Alternatively, more sophisticated wheel companies might supply a design or design parameters to a factory, which would make the hubs for them; in that arrangement, the intellectual property for the hubs would rest with the designer (but NB: hub spare parts like freehub bodies and endcaps might be common to the hub manufacturer). My understanding is that at least some higher-end captive wheel brands use this arrangement. There are many boutique hub manufacturers as well, and very few of those firms make their own rims - and when I say “make”, I do include cases where they design their rims but contract with a factory (usually in Taiwan, sometimes mainland China) to make the actual rim. Last, in some cases, it can be confusing as a company might use multiple OEMs for their wheel lineup. I think that at least some of Bontrager’s entry level carbon wheels use Formula as the OEM hub maker, but I think their higher tier wheels may be the company’s own design, possibly contracting with DT Swiss for the hub internals.

Back to the question, in the (unusual) case where you knew the actual OEM manufacturer for the hubs, you could see about trying to get spares for those hubs. You usually wouldn’t call up Bitex or some other company in Taiwan, but individual wheelbuilders often use those hubs and would know where to get spares. If you were dealing with an identifiable wheel manufacturer, like Roval or Cadex, you could approach a dealer for the brand - however, note that those two firms are captive brands to Specialized and Giant respectively, so you'd really be talking about dealers for those bike companies. They are under the same corporate umbrella, and many Specialized or Giant bikes come specced with the captive brand's wheels. Captive brands may be managed independently from the parent brand; I recall that Cadex definitely doesn't share its management with Giant. However, I can't readily identify the OEM for those hubs. I know that at least some of Hunt Wheels' wheelsets used Novatec as the OEM supplier, but not all of them do - I think I heard that Hunt was contracting for proprietary hub designs, but I don't know their manufacturing partner.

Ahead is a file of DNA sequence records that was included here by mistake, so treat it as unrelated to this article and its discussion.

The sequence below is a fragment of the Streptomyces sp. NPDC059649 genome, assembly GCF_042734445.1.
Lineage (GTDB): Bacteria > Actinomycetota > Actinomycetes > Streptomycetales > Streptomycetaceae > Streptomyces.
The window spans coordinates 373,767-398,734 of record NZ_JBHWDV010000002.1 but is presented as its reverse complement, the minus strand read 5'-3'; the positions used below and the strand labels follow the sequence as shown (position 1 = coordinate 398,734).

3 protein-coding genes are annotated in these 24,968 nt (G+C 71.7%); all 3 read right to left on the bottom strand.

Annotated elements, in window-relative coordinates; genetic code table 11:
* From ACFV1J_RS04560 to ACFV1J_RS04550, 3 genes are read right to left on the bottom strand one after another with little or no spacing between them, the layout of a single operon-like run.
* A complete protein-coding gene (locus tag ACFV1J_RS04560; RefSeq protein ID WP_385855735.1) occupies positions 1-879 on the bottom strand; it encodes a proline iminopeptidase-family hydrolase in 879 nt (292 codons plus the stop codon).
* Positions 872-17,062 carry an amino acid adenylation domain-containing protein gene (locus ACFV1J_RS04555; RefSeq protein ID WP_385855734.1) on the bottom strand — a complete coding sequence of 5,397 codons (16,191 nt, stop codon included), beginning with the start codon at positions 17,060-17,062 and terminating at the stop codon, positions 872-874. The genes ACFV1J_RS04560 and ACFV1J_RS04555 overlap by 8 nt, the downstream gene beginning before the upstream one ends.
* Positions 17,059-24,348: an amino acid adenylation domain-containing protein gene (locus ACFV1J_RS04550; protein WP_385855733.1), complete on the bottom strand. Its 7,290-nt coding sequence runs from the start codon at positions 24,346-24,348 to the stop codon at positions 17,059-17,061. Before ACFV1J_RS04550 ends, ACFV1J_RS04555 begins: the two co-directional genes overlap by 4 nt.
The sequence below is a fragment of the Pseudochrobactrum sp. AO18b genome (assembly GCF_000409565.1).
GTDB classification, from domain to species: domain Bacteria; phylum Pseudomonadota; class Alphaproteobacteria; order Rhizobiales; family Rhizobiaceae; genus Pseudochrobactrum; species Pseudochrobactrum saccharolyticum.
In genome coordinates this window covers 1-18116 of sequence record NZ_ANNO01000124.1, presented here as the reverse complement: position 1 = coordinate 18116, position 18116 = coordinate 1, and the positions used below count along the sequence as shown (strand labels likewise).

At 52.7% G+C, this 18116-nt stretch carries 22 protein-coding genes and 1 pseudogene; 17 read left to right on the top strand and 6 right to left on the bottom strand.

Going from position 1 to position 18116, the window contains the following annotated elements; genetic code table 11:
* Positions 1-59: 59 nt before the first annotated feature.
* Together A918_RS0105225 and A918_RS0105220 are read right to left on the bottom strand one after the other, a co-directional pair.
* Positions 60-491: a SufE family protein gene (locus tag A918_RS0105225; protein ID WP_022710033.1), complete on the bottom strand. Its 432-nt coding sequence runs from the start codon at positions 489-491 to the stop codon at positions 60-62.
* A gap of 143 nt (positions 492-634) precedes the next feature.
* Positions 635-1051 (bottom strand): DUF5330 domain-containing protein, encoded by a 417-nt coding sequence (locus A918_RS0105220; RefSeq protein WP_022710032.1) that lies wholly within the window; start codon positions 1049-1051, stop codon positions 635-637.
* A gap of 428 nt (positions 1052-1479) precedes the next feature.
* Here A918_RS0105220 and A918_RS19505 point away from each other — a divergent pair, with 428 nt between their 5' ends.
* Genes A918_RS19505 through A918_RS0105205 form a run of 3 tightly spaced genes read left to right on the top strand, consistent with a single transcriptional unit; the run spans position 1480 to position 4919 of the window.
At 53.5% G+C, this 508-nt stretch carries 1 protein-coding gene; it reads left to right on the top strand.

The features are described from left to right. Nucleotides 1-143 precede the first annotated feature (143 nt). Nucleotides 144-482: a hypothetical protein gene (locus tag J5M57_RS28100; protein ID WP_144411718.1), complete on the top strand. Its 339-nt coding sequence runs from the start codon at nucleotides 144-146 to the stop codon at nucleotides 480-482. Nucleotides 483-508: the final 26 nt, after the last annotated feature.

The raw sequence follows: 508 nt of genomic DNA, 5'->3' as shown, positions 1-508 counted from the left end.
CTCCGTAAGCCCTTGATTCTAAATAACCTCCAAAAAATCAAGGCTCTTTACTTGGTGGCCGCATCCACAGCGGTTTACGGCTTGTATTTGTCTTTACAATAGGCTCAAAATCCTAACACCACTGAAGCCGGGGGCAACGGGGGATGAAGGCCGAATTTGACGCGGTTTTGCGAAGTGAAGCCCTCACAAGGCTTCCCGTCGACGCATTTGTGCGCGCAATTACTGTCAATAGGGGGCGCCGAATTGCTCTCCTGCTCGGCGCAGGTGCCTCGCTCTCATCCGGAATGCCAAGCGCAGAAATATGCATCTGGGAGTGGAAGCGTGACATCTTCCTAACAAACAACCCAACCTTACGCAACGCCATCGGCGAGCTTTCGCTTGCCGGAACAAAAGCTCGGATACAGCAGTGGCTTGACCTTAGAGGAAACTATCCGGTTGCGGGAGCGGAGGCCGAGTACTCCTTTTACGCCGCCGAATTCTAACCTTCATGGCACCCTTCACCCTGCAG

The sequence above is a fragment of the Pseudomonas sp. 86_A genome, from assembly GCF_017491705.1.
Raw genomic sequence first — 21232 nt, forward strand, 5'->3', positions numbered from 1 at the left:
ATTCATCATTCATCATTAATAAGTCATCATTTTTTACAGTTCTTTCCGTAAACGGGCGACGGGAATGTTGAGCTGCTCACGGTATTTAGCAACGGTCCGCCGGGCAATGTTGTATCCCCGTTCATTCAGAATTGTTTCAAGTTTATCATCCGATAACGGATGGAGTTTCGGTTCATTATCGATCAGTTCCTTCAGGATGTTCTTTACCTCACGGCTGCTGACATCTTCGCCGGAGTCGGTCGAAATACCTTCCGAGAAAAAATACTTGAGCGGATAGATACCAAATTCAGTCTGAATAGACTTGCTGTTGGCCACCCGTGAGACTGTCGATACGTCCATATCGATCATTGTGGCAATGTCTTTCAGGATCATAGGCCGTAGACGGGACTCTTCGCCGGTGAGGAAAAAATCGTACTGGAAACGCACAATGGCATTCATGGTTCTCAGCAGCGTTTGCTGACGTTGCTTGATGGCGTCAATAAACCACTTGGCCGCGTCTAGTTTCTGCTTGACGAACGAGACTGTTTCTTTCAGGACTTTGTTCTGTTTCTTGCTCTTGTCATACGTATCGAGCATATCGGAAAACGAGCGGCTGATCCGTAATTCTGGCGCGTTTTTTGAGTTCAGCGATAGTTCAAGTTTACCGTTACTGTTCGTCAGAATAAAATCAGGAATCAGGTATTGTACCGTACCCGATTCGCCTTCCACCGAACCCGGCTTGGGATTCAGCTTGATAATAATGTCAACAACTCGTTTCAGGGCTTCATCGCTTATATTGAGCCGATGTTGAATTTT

In your case, I don't think that Orbea has its own captive brand, even though the company's own logo is on the hub. I suspect they may have contracted with Sun to supply the wheelsets and paid them to have the hubs branded to Orbea.

Also note the comments on this answer and the main question: it may be possible to have an endcap machined or 3D printed for you, although I don't know how much this would cost. Since this is your front hub, the endcaps should be symmetrical, and you could use or supply the opposing endcap as an example.

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  • End caps! That's it! Yes, the hub does appear to be Orbea-branded and indeed they seem to have sold replacements at one time, although they seem to be discontinued. A hint from this listing though, is "Converts your Modus hub" suggesting that perhaps Modus is the OEM of my Orbea-branded hub. I'm off to see if I can find some Modus hub end caps.
    – StockB
    Apr 26 at 21:24
  • Unfortunately, I can't seem to find any information about Modus end caps, or Modus hubs at all. Is there any chance of finding a compatible end cap, or do I need a new wheel?
    – StockB
    Apr 26 at 21:30
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    @StockB you can use some washers to space the axle temporarily unless the endcap sits inside the bearing. Someone with a lathe or a machine shop will be able to turn you a new one. Ask around.
    – JoeK
    Apr 26 at 22:14
  • @StockB I only just noticed this, but Sun does appear to supply complete wheelsets under the Düroc model name, as well as endcaps for their hubs (by "their", I mean branded to them). An issue is that the current Düroc hubs do look different from yours (see link in answer), so the model may have changed. If you call Sun, be specific about this.
    – Weiwen Ng
    Apr 27 at 14:08
  • I believe I've managed to track down the hub used in my bike: a Modus CLK-176F-X15. I'll try contacting VP Components as well as Modus for any information on a set of compatible end caps. Besides that, does this design look similar to any other, readily-available brands that might have a compatible end cap kit?
    – StockB
    Apr 27 at 15:00